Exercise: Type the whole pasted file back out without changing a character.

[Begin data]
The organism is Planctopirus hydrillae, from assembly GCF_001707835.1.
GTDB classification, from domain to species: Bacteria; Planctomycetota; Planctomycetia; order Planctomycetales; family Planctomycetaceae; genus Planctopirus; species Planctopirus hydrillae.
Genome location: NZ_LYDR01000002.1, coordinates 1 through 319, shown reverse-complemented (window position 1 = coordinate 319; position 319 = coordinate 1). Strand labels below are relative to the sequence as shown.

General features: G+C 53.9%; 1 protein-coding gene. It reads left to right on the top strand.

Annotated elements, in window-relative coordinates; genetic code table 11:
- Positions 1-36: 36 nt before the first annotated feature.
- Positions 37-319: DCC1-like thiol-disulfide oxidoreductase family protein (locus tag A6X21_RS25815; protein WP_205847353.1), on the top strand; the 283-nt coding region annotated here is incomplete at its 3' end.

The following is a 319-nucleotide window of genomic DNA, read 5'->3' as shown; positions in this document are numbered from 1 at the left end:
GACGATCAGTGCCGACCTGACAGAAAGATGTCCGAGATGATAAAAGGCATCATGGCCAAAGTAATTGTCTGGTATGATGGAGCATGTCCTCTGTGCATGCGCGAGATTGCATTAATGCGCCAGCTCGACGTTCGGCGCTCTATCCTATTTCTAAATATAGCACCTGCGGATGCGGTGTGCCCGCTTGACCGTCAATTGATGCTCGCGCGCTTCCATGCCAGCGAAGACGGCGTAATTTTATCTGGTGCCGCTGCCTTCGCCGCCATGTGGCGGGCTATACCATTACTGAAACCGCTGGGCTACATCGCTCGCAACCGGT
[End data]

The organism is Planctopirus hydrillae, from assembly GCF_001707835.1.
GTDB classification, from domain to species: Bacteria; Planctomycetota; Planctomycetia; order Planctomycetales; family Planctomycetaceae; genus Planctopirus; species Planctopirus hydrillae.
Genome location: NZ_LYDR01000002.1, coordinates 1 through 319, shown reverse-complemented (window position 1 = coordinate 319; position 319 = coordinate 1). Strand labels below are relative to the sequence as shown.

General features: G+C 53.9%; 1 protein-coding gene. It reads left to right on the top strand.

Annotated elements, in window-relative coordinates; genetic code table 11:
- Positions 1-36: 36 nt before the first annotated feature.
- Positions 37-319: DCC1-like thiol-disulfide oxidoreductase family protein (locus tag A6X21_RS25815; protein WP_205847353.1), on the top strand; the 283-nt coding region annotated here is incomplete at its 3' end.

The following is a 319-nucleotide window of genomic DNA, read 5'->3' as shown; positions in this document are numbered from 1 at the left end:
GACGATCAGTGCCGACCTGACAGAAAGATGTCCGAGATGATAAAAGGCATCATGGCCAAAGTAATTGTCTGGTATGATGGAGCATGTCCTCTGTGCATGCGCGAGATTGCATTAATGCGCCAGCTCGACGTTCGGCGCTCTATCCTATTTCTAAATATAGCACCTGCGGATGCGGTGTGCCCGCTTGACCGTCAATTGATGCTCGCGCGCTTCCATGCCAGCGAAGACGGCGTAATTTTATCTGGTGCCGCTGCCTTCGCCGCCATGTGGCGGGCTATACCATTACTGAAACCGCTGGGCTACATCGCTCGCAACCGGT